BSA: Necessary measures or discrimination? How the attitude to Belarus has changed in Europe since the start of the war
Necessary measures or discrimination? How the attitude to Belarus has changed in Europe since the start of the war and what it has to do with the academy
More than a month ago Russia started the war in Ukraine. The Belarusian government allowed its territory to be used by Russia, so Belarus can be considered a country that committed an act of aggression according to international law. Given this, I’m not surprised that Europe has responded with restrictive measures against the country.
But I’d like to elaborate on some measures taken. For example, the suspension of visas for Belarusian citizens by Czech Republic and Estonia (with some exceptions such as humanitarian reasons). Or the decision of the University of Tartu, Estonia that citizens of Belarus can submit applications for first and second level programmes this year only if they hold a residence permit or long-term visa of the EU or are currently studying in Estonia.
I believe that the idea of such measures is to create discomfort for as many citizens of the country as possible to push them to influence the government and stop the war. But it’s not as simple as that if we’re talking about an authoritarian regime like Belarus. Right now around 1100 people are officially considered political prisoners being arrested for participation in anti-government protests. More than 50 of them are students. Protests were suppressed, but that doesn’t mean that people support the regime and its actions during the conflict in Ukraine. For example, this survey made by Chatham House shows that only 13% of Belarus’s urban population think that Belarus should support Russia and send troops to Ukraine and 56% agree that Belarus should be neutral.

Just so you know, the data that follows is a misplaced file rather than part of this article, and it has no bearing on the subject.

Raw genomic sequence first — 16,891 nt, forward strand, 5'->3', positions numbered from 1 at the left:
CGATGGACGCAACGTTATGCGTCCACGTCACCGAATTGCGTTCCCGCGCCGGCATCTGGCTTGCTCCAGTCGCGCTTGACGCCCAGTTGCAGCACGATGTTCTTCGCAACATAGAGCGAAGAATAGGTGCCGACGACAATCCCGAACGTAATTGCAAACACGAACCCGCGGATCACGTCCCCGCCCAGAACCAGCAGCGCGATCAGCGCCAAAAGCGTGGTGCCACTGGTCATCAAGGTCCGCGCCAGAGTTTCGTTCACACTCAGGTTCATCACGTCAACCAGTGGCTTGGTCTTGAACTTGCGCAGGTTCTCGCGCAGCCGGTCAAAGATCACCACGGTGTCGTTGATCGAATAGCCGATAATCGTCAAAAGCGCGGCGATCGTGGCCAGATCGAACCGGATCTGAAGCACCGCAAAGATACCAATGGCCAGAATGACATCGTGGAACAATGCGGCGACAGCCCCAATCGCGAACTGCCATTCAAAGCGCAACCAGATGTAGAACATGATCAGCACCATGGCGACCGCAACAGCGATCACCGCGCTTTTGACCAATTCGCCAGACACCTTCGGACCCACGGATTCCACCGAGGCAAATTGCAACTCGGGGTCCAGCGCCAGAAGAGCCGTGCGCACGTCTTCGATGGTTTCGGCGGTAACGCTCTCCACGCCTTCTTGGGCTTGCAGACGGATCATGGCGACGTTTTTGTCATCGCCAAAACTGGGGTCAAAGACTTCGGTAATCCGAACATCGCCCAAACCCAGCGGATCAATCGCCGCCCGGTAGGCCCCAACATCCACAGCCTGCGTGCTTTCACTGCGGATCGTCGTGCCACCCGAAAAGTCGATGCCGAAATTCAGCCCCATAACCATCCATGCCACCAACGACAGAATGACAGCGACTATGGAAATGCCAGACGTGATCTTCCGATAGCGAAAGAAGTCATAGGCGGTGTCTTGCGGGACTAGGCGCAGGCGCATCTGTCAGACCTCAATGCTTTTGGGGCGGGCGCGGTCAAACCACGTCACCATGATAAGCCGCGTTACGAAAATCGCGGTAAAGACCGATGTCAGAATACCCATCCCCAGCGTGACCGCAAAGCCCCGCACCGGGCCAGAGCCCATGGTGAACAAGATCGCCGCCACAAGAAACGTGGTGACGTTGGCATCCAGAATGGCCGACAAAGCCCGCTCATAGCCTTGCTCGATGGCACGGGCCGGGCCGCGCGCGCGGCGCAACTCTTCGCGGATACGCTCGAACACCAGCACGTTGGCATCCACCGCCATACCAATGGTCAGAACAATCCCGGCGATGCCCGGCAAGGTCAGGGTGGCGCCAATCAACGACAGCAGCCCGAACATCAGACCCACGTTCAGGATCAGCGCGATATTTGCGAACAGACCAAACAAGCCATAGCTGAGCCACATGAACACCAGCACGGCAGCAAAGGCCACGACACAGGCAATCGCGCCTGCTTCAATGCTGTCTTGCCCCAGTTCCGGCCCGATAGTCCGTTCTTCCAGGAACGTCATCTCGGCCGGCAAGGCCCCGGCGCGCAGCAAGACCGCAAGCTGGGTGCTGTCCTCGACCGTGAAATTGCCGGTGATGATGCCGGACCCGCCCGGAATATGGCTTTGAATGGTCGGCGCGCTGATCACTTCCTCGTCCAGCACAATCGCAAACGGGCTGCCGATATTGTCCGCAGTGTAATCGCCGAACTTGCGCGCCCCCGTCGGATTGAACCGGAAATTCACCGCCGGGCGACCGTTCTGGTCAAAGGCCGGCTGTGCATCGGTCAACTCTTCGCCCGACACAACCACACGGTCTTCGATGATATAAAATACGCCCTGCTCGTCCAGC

To sum up, it’s important to divide the Belarusian people and their government. We’re not the same just because of the colour of our passports. It’s not just black and white. I have friends who are struggling for democracy in Belarus and doing their best to support Ukraine. At the same time, they’re potential students of European universities. Is it fair to deprive them of such an opportunity?
I think that even during the war we should be fair and not make generalizations. Many Belarusian people fight for democratic values which the countries of the EU agreed to support all over the world. And they don’t need the restrictions which may be considered discrimination based on nationality. They need support.
Author: Aliaksei Piatrenka, member of BSA